The benefit to Netflix is how much other content you get for the low entry price: starting at $8.99 / £5.99, with more expensive subscriptions available for HD and 4K content, or streaming to multiple devices at once. If you want a side of anime alongside your usual helping of action, comedy, or otherwise, Netflix is likely your best bet.
Best anime on Netflix: Neon Genesis Evangelion, Castlevania, Devilman: Crybaby, Aggretsuko, Ultraman, Little Witch Academia, One-Punch Man, Death Note, Bleach, Blue Exorcist, B: The Beginning
- What are the best animated shows on Netflix?
4. Hulu (US only)
Expensive, but a number of Funimation shows included
Hulu is another Netflix-style streaming service with a host of films and TV shows, anime and otherwise. For a package deal of Hulu’s comedy, drama, and anime content, you’re getting a lot for the buck, though the $7.99 price won’t remove ads from the service: you’ll need the $11.99 premium account for that.
Hulu signed a partnership deal with Funimation back in 2018, so you’re getting a lot of the biggest Funimation shows to help pack out the catalogue here. However, much like Netflix, not all these seasons are complete, and it doesn’t have the breadth of a dedicated anime service. Hulu also tends to have only dub or sub for each individual shows, making for a bit of jarring experience if you prefer one or the other.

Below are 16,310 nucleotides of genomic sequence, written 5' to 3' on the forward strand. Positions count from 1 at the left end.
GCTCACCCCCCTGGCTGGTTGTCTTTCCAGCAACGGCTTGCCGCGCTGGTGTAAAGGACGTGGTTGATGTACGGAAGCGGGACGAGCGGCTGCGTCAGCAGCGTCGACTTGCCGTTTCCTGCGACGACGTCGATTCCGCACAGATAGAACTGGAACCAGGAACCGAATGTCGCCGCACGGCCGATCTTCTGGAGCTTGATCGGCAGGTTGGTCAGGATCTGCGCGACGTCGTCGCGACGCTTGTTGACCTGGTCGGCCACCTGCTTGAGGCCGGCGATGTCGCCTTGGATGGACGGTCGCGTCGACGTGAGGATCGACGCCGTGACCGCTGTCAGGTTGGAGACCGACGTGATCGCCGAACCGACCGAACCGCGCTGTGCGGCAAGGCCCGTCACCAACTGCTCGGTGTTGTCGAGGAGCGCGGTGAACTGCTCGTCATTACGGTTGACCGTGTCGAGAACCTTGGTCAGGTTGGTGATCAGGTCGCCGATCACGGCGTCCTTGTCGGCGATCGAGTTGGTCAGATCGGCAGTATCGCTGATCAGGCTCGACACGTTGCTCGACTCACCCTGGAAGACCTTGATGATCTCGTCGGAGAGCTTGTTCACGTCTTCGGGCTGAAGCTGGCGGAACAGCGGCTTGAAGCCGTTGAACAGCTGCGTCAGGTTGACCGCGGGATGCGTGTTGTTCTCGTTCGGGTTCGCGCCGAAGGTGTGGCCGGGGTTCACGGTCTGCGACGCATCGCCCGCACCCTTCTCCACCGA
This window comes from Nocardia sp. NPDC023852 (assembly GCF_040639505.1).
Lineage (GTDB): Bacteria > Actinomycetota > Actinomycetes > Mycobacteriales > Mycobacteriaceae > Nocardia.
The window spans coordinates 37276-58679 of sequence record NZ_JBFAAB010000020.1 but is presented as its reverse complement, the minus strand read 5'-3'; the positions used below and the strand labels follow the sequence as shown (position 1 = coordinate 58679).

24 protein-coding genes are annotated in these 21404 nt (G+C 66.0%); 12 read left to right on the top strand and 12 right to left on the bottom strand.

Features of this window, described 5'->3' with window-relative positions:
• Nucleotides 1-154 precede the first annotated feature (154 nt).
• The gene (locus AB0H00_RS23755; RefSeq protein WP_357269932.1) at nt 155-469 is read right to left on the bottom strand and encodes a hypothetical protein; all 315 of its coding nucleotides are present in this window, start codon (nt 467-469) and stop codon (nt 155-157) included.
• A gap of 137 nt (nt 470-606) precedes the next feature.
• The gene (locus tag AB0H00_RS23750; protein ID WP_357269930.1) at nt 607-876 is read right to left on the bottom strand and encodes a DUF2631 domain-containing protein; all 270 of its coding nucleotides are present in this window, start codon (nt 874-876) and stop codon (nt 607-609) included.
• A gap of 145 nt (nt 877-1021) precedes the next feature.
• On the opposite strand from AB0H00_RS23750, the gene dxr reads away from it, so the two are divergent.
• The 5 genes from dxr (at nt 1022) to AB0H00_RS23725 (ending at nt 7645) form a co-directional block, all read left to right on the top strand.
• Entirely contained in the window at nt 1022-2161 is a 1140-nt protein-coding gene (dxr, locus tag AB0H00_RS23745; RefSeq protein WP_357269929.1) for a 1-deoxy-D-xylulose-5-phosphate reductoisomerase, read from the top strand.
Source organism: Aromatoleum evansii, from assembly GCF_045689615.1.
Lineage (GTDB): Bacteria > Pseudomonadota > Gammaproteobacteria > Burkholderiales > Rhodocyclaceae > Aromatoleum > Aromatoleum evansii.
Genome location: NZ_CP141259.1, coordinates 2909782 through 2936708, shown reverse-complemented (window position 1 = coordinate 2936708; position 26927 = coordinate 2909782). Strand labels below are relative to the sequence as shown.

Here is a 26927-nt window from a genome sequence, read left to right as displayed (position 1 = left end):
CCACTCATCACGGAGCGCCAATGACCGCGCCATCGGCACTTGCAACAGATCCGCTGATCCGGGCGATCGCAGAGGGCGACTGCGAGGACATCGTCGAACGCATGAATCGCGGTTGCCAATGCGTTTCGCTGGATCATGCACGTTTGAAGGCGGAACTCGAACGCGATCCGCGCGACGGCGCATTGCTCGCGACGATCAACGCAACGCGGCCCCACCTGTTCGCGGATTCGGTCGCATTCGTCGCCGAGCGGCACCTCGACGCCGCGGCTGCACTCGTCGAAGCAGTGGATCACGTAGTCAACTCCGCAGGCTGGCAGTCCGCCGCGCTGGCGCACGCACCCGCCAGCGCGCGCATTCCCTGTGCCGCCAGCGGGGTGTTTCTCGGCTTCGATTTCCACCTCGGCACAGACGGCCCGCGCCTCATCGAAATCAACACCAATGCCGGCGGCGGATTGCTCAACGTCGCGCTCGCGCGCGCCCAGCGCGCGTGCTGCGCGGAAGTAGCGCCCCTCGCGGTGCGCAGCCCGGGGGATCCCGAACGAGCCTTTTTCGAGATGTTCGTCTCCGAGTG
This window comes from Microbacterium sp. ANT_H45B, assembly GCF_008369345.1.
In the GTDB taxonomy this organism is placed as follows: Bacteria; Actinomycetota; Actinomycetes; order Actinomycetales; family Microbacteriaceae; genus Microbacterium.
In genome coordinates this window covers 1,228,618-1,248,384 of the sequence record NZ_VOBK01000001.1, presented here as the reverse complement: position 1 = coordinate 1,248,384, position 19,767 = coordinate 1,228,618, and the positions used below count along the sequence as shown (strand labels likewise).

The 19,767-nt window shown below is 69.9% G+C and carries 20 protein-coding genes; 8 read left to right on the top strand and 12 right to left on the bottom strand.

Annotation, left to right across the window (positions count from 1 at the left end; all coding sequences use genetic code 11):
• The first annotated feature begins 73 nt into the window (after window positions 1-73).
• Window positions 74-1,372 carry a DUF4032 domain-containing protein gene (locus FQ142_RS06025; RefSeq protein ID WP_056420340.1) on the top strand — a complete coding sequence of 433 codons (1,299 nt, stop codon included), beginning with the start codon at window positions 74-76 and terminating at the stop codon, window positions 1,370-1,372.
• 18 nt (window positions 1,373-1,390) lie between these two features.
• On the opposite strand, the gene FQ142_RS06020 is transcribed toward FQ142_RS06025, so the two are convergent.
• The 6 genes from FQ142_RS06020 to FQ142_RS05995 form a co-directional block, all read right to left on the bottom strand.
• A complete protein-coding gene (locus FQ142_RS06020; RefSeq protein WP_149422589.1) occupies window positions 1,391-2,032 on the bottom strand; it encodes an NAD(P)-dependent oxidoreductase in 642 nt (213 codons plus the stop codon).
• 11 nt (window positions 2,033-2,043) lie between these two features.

If you’re in the US, and want Hulu-specific shows alongside your anime, this may be the best option for you – even though you’re paying considerably more per month for equivalent access compared to the other options on this list.
Best anime on Hulu: Naruto, Akira, Afro Samurai, One-Punch Man, My Hero Academia, Fairy Tail, Kill la Kill, Sword Art Online, Grave of the Fireflies
Honorable mention: Amazon Prime Video
What happened to Amazon's anime plans?
Honestly, Amazon doesn’t have that much going for it in terms of anime, especially since its Anime Strike platform closed down. There are however some brilliant feature-length anime films on the Amazon Prime Video service to stream like The Red Turtle or Your Name, including a few Studio Ghibli titles – which you won’t find on Netflix.
If you’re on Amazon anyway and can’t find the titles you want, you can also check out its selection of Studio Ghibli boxsets and DVDs, even if this quickly becomes a costly way to binge.
If you already have an Amazon Prime account, too, it’s relatively easy to add Funimation to Amazon TV Channels for $5.99 / £4.99 a month.
Best anime on Amazon Prime Video: Boy and the Beast, Mary and the Witch’s Flower, Your Name, Grave of the Fireflies, The Red Turtle